A living trust can reduce family taxes, minimize disputes

One useful function of these trusts is to split your income among family members who pay lower tax rates

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As a family’s wealth rises, thoughts turn to preserving and transitioning the funds to the next generation, which is often done through a trust. While many people think of this as something that will kick in after they die, trusts can also do a lot of good when you’re very much alive.


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Trusts allow for flexibility and control over where, when and under what conditions someone’s assets are used to provide a benefit to someone else. That can happen through an inter-vivos, or living, trust, which is created and takes effect during the lifetime of the settlor, the person who establishes it.

The Canada Revenue Agency lists 33 types of such trusts that can be established for a variety of purposes and for different beneficiaries. Some are quite specialized, associated with insurance, pensions and real estate. Others cover spouses and common-law partners, children with special needs and retiree nest eggs.

Perhaps the most common inter-vivos trust that most people are aware of is a family trust, although that is only a colloquial term and “typically means a trust that you set up while you’re alive for your family members,” says Jamie Golombek, managing director of tax and estate planning for CIBC Private Wealth Management in Toronto.

A useful function of such a trust can be to split income among family members who pay lower tax rates, says Golombek. He notes that there used to be opportunities to use trusts to divide income from private companies among family members, but those have been mostly eliminated (for those who don’t work in the family business) by the tax on split income, known as the TOSI rules.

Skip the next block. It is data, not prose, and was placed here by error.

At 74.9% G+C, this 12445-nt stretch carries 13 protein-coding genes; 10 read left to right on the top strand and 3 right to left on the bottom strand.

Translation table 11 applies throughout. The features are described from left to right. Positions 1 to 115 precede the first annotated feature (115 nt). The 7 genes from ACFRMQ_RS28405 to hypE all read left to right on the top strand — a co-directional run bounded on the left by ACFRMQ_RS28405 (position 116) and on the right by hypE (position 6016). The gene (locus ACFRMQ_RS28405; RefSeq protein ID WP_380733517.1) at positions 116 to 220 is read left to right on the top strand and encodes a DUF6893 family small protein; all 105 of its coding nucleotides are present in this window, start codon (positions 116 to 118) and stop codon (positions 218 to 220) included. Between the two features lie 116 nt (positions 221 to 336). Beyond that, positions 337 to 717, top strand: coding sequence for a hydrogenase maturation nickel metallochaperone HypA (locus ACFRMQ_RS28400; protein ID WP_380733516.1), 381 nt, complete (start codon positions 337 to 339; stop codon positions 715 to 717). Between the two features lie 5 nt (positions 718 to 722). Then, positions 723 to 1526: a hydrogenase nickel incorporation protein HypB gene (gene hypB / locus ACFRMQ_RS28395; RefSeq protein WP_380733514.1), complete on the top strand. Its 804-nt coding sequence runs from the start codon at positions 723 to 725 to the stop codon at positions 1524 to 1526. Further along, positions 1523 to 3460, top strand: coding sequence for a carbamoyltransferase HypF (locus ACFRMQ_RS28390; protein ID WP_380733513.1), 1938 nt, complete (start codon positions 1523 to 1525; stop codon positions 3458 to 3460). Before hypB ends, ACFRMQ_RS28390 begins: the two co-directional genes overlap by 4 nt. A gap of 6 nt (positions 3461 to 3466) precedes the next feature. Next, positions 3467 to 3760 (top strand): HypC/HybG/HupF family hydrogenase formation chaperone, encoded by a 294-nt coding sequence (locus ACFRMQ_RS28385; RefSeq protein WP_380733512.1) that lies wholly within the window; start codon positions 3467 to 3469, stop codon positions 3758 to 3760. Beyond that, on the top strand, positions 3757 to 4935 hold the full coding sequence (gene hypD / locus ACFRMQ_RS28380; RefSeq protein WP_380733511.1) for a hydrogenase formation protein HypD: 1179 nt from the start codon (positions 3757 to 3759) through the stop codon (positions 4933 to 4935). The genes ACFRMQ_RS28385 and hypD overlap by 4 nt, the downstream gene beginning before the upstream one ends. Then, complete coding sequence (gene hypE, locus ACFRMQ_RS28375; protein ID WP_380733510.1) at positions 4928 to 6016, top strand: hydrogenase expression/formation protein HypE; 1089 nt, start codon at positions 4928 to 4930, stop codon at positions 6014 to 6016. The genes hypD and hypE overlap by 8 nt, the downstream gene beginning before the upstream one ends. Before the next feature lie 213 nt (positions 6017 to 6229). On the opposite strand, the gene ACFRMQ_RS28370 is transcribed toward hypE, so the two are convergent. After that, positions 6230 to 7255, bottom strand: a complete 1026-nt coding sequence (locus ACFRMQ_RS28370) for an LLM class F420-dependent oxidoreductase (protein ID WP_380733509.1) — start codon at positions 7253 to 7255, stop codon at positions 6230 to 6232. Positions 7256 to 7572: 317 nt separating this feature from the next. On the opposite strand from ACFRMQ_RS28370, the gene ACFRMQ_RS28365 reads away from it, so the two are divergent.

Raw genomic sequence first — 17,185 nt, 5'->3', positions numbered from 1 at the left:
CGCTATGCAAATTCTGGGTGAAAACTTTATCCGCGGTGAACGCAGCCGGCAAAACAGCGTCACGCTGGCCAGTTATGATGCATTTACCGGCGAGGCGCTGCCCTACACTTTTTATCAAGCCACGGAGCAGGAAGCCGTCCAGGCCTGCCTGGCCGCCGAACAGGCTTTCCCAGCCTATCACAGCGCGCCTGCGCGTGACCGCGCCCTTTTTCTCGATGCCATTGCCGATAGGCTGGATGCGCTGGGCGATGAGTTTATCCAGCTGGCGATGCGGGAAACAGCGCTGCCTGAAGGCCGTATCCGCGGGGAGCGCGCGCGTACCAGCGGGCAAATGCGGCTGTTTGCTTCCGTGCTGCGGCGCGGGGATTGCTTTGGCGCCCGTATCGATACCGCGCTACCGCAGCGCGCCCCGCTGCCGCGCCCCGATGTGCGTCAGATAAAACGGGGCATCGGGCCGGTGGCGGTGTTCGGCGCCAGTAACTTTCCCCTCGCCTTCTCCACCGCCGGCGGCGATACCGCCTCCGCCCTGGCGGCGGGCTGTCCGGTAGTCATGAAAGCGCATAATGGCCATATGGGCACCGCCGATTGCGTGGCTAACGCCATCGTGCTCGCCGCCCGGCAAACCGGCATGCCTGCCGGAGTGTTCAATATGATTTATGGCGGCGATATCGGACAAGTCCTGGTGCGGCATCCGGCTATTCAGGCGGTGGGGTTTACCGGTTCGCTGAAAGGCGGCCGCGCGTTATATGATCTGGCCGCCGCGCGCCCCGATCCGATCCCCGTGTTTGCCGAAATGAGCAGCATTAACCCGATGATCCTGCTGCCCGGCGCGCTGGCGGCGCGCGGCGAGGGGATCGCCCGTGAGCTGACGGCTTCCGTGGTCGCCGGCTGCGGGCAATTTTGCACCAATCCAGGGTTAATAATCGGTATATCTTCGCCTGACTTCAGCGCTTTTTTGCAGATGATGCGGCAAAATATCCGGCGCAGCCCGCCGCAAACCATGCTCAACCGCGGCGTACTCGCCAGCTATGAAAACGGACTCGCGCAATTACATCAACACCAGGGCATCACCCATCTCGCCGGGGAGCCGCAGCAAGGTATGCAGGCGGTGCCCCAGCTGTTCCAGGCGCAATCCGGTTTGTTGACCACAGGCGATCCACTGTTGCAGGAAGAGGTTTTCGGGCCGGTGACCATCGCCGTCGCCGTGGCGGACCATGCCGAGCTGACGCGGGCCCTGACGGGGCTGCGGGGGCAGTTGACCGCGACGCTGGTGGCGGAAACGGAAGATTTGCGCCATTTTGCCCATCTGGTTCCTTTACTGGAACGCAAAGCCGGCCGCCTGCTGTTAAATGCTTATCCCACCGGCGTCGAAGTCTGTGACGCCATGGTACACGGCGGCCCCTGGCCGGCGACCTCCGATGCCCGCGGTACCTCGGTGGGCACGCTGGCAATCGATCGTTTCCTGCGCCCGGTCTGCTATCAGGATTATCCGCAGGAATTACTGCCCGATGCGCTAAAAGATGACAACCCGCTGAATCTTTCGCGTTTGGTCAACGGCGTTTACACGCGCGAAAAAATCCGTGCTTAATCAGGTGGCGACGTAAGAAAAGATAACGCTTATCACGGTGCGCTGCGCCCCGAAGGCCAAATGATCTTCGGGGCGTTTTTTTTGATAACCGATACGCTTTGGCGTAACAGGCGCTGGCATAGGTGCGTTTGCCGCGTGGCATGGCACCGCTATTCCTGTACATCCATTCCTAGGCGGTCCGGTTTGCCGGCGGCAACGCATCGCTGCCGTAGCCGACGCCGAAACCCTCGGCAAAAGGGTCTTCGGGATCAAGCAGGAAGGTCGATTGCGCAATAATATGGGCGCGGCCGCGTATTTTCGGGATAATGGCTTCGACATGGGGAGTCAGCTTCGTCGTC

But someone in a high tax bracket can lend funds to a family trust at the government’s prescribed rate of interest, currently at an all-time low of 1 per cent. That can be invested and pay out an income that is used to cover expenses for beneficiaries, such as children and grandchildren, who are responsible for paying tax on the amount generated but typically at a much lower rate.


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For example, a person can lend $1 million to the trust and appoint a spouse as trustee, with their children as beneficiaries. The person would need to pay $10,000 of interest on the loan each year, but the funds would earn perhaps a 5-per-cent dividend yield, invested in a portfolio of Canadian blue-chip bank stocks.

This would bring $40,000 a year of income to “use on their behalf,” Golombek says. “That could pay for their private school, for a portion of their vacations, for hockey, summer camp, clothes, anything like that.”

Money should benefit the kids

It’s important for the higher-income family member to charge, collect and pay tax on the interest, and for the investment income to be taxed in the hands of the beneficiaries, Golombek says, otherwise the income is “attributed” back to the lender. It must be payable to the kids and used for something that benefits them, he cautions. “You shouldn’t use it to pay your mortgage.”

So-called income attribution regulations are among important rules to be aware of and obey when dealing with trusts, says Scott Binns, a partner at Richter LLP who specializes in tax and estates as well as the emerging technology advisory. He is based in Montreal.

Be aware of current rules and seek professional legal and accounting advice in drafting a trust deed, he says. Keep things up to date, especially in the case of life changes such as the death of a spouse or child, a divorce or marriage that affects the trust, or perhaps a shareholder agreement.